Burton’s two resident peacocks, Percy and Chester, remain safe for now.

Tuesday, the Burton City Council removed an item addressing the city’s peacock population from the agenda. This came after the council tabled action on an updated animal control ordinance.

Current city ordinance states that Burton is considered a bird sanctuary, so the peacocks are protected. The proposed ordinance would not change the city’s status as a bird sanctuary.

Before the meeting began, a Burton resident in attendance presented the council with 13 letters written by other residents, all in favor of allowing the birds to continue roaming the city. No one at the meeting spoke negatively of the peacocks.

Much of the meeting was spent discussing the new ordinance, which City Secretary Angela Harrington said was revamped from the existing one to make it more enforceable. She admitted the ordinance is still fairly basic.



Councilmember Jerry Martin said the problem lies with the fact that the city is struggling to enforce ordinances already on the books. He said no one would take the ordinance seriously because the city does not have the means to enforce it.  He stated the presented ordinance was a better fit for a big town, not for Burton.  Harrington said this ordinance is enforceable, but the city would need to look into an animal control officer.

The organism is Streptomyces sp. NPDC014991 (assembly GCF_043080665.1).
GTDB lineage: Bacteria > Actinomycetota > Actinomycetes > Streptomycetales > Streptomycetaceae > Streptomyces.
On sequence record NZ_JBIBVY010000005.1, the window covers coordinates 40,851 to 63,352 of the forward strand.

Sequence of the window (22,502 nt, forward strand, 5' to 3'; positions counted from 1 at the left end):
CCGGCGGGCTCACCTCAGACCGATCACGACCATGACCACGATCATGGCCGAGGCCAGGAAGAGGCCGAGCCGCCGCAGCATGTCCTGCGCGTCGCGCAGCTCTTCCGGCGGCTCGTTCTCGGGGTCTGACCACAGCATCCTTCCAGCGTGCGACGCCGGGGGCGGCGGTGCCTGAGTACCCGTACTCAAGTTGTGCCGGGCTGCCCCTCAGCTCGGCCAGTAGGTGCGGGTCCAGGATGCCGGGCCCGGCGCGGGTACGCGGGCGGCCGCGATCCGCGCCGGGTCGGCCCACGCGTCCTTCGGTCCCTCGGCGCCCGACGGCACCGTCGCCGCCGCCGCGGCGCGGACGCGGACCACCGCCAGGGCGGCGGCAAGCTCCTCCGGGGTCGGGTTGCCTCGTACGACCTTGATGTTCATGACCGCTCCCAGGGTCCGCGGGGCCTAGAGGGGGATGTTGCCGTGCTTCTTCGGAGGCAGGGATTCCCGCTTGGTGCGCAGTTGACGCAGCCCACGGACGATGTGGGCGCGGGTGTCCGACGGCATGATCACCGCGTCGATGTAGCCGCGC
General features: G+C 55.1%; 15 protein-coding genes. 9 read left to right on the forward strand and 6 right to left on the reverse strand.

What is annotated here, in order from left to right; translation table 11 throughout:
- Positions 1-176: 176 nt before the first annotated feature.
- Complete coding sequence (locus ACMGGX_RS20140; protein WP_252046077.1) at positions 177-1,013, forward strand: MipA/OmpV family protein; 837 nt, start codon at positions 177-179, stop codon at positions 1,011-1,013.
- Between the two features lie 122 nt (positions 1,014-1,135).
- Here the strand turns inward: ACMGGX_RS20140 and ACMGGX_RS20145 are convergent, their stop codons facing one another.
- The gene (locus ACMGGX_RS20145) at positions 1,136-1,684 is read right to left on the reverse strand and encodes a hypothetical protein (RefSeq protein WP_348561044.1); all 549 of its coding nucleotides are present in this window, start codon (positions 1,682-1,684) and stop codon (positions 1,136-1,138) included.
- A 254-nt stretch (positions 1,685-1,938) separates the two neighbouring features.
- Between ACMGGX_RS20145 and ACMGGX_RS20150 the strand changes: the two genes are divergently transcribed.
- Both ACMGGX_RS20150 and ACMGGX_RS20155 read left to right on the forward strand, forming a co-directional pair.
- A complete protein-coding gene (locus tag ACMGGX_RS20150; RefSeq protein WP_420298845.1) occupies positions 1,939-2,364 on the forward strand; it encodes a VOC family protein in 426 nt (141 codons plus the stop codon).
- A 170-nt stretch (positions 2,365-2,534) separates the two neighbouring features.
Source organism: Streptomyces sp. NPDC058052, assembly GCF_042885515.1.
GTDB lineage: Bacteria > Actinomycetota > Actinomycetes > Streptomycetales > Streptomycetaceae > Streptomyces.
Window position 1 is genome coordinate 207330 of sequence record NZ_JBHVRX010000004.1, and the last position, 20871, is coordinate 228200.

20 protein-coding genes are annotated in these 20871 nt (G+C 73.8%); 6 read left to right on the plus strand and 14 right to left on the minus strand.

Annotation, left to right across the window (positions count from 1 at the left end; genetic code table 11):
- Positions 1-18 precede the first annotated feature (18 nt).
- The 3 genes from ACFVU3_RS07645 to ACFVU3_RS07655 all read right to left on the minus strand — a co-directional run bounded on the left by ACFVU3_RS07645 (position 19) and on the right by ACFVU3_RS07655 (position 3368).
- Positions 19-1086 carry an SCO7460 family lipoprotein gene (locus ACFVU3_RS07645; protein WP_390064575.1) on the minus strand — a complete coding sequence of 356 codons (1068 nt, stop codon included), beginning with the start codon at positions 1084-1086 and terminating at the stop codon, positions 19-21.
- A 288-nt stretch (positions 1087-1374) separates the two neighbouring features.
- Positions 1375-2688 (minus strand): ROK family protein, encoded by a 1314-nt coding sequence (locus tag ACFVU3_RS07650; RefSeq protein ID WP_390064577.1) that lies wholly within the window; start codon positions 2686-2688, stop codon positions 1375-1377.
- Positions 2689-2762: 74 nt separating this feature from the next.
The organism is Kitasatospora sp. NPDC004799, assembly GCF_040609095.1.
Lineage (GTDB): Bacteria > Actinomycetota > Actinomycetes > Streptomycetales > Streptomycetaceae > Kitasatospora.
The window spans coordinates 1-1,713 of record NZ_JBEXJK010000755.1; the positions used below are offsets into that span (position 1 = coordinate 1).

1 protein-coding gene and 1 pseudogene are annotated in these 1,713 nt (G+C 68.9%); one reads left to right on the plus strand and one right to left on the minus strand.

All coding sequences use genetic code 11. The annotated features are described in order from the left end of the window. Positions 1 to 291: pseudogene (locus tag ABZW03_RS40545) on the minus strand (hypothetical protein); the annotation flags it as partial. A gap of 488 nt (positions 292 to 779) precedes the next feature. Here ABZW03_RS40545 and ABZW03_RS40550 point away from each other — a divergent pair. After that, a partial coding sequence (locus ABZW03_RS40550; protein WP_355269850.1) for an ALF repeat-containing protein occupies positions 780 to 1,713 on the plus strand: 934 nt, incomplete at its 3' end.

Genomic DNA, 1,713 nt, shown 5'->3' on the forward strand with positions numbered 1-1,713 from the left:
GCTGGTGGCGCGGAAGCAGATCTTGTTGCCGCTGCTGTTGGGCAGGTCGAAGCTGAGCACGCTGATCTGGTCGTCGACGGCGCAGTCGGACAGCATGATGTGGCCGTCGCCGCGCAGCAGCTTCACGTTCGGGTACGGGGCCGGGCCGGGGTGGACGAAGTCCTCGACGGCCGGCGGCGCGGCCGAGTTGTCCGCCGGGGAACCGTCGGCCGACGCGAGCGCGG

During Mayor David Zajicek’s report, he announced the city would soon be getting a Mexican restaurant. Las Patrones Mexican Grill will fill the location on Washington Street, previously held by the Pig and Whistle pub.  The restaurant currently has a location in Giddings, and used to have one in Round Top.  Harrington said she expects the restaurant to arrive in about two months.

Also in session, the council:

  • Approved the purchase of a new fleet vehicle for the Washington County Appraisal District with $25,290 in reserved monies.  It also approved nominations to serve on the Appraisal District Board.
  • Approved an asset capitalization policy.
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